School engagements

Malene Rydahl advocates for the implementation of empathy classes for students in 6th grade in college.

She is very engaged in the project  with the support of the Ministry of National Education, The academy of Paris and The observatory of well-being at School.

Engagements (School engagements)

In my home country, Denmark, we cultivate empathy in schools from the age of 6. We learn emotional intelligence.

“Hell is other people” – Sartre, No Exit, 1943 According to a recent survey, more than half of the French population shares this point of view. This result sheds light on a phenomenon that we unfortunately witness : the brutalization of our relationship with others. Those who have different ways of living, personalities, or life visions, in short, those who are different.

It is in classrooms, amidst recess, in gyms, that it all begins. That’s where we have our first experience of others.

In my home country, Denmark, we cultivate empathy in schools from the age of 6. We learn emotional intelligence. We learn to know ourselves better to understand and accept others. We also learn to trust, to feel legitimate, and therefore, to share our opinions and ideas without fear. We learn to build a society. These are essential skills to create a culture of psychological safety where students feel free to ask questions and dare to answer without fear of error or failure. From the age of five, a child is capable of understanding that others do not think like them, that their worldview may differ from that of some of their peers. In this process, schools have a primary responsibility: to accompany the child’s development, to help them develop listening and understanding abilities. Schools must be capable of instilling empathic faculties in children, enabling them to see, understand, and accept others. To engage usefully in society to build  a collective project that benefits all of us.

Tribune: editorial/school

Schools must not be mistaken about their goals.

In a few years, artificial intelligence and its applications will undoubtedly allow us to achieve all our projects with little effort, quickly, efficiently, and maximizing profits, in complete autonomy. But this will not help us develop solidarity and respectful relationships with others, despite all our differences.

Schools must stimulate emotional intelligence, curiosity, and open-mindedness in students, at least as much as they teach them to handle the Pythagorean theorem. Empathy is essential for human progress. This specific intelligence allows us to see, understand, and accept others and envision their differences as possible versions of ourselves.

Empathy is the tool for living together.

Therefore, I advocate for the creation of “empathy classes” within the French school system. France must embrace the challenges of the 21st century, which are not only technical but also human: cooperation, solidarity, inclusion, kindness, and trust – in oneself, in others, and in the future.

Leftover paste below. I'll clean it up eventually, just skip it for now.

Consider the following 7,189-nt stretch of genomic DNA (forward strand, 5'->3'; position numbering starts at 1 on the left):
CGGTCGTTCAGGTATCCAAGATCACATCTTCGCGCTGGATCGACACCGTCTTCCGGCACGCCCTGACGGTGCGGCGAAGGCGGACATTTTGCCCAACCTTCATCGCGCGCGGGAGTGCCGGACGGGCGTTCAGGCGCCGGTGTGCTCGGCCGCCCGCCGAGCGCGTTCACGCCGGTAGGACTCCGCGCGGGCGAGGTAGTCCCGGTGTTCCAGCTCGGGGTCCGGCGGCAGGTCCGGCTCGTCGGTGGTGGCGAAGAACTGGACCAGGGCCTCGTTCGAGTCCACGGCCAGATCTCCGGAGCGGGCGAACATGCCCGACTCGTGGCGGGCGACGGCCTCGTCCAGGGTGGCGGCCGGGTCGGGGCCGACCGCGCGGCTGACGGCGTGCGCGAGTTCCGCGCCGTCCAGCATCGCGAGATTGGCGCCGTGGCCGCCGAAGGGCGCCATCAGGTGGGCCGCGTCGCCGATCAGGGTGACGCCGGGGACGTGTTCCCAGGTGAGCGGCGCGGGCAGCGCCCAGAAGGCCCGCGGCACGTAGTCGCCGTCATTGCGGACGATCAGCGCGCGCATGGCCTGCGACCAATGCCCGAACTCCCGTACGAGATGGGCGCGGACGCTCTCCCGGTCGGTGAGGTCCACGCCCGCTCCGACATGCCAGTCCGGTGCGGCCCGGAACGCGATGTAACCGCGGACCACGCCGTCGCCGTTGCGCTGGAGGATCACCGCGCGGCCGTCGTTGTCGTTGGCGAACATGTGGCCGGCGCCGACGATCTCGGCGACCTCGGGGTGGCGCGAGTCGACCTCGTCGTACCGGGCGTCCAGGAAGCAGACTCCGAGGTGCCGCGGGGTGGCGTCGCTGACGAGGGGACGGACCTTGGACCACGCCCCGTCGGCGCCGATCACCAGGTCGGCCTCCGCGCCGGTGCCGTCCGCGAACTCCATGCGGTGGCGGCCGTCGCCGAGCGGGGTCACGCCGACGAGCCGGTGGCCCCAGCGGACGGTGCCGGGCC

Introduce empathy classes based on psychosocial skills, one hour per week in 6th grade, in all public middle schools in France.


Create training for school librarians to conduct empathy classes during training hours at the documentation center (CDI).


Make empathy and emotional intelligence a priority in French education.




To test compulsory empathy lessons based on psychosocial skills in 6th form in two public secondary schools in Paris during the 2023/2024 school year: Collège Jacques Prévert in the 6th form and Collège Maurice Utrillo in the 18th form (REP plus).

Monitoring and evaluation of the project by the academic researchers on the steering committee of the Observatory of Well-Being at School with Rebecca Shankland and Natascha Dangouloff.

Publication of a book in January 2024 on teaching empathy in schools as a key to the collective success of French society.

Create a debate with decision-makers and political influencers to highlight the benefits of this programme and better explain the need for empathy in schools.

A steering committee of leading talents and experts to give this project the best possible chance of success : Committee members (in alphabetical order)

Isabelle Brun

Principal of Collège Jacques PRÉVERT

Professional coach (coaching for management personnel based on artistic creativity).

Agnès Cornet

School librarian at Collège Jacques PRÉVERT

Clinical psychologist

Natacha Dangouloff

Associated researcher in Education and Training Sciences

Research Group on Disability, Accessibility, Educational, and School Practices - Grhapes, National Institute for Inclusive Education and Research - INSEI, Professional Training and Learning Laboratory - FoAP - CNAM

Fatima Kinani


Paris Academy Regional Education Authority

Malene Rydahl

Well-being and performance consultant

Teacher at Sciences Po Paris

Rebecca Shankland

Professor of Developmental Psychology at Lumière Lyon 2 University

Head of the Well-being Observatory at School, Development, Individual, Process, Disability, Education Research Laboratory.

Steering committee